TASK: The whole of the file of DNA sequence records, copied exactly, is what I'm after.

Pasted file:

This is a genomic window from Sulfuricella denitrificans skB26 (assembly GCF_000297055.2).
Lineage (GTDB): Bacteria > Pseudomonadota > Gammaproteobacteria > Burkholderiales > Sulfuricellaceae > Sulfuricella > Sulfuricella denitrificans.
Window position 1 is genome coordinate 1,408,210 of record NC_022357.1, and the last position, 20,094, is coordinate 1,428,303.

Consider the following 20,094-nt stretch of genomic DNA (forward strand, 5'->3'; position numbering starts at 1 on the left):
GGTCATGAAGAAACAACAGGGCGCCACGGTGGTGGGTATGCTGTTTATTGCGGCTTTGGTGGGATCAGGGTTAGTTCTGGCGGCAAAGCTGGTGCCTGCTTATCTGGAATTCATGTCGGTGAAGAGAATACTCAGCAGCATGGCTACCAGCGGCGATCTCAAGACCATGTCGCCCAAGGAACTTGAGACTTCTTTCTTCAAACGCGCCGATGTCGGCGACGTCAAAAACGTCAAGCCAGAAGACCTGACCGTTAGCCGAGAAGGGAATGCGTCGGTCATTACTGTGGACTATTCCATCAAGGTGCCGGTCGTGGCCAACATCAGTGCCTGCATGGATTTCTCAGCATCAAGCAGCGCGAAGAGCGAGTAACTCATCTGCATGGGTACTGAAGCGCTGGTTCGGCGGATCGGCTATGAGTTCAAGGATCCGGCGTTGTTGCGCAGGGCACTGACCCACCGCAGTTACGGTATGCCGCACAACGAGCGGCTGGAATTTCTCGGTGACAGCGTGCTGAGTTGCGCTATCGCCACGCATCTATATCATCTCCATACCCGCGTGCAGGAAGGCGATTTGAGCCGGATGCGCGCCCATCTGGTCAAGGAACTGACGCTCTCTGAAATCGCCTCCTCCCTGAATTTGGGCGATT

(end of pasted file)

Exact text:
This is a genomic window from Sulfuricella denitrificans skB26 (assembly GCF_000297055.2).
Lineage (GTDB): Bacteria > Pseudomonadota > Gammaproteobacteria > Burkholderiales > Sulfuricellaceae > Sulfuricella > Sulfuricella denitrificans.
Window position 1 is genome coordinate 1,408,210 of record NC_022357.1, and the last position, 20,094, is coordinate 1,428,303.

Consider the following 20,094-nt stretch of genomic DNA (forward strand, 5'->3'; position numbering starts at 1 on the left):
GGTCATGAAGAAACAACAGGGCGCCACGGTGGTGGGTATGCTGTTTATTGCGGCTTTGGTGGGATCAGGGTTAGTTCTGGCGGCAAAGCTGGTGCCTGCTTATCTGGAATTCATGTCGGTGAAGAGAATACTCAGCAGCATGGCTACCAGCGGCGATCTCAAGACCATGTCGCCCAAGGAACTTGAGACTTCTTTCTTCAAACGCGCCGATGTCGGCGACGTCAAAAACGTCAAGCCAGAAGACCTGACCGTTAGCCGAGAAGGGAATGCGTCGGTCATTACTGTGGACTATTCCATCAAGGTGCCGGTCGTGGCCAACATCAGTGCCTGCATGGATTTCTCAGCATCAAGCAGCGCGAAGAGCGAGTAACTCATCTGCATGGGTACTGAAGCGCTGGTTCGGCGGATCGGCTATGAGTTCAAGGATCCGGCGTTGTTGCGCAGGGCACTGACCCACCGCAGTTACGGTATGCCGCACAACGAGCGGCTGGAATTTCTCGGTGACAGCGTGCTGAGTTGCGCTATCGCCACGCATCTATATCATCTCCATACCCGCGTGCAGGAAGGCGATTTGAGCCGGATGCGCGCCCATCTGGTCAAGGAACTGACGCTCTCTGAAATCGCCTCCTCCCTGAATTTGGGCGATT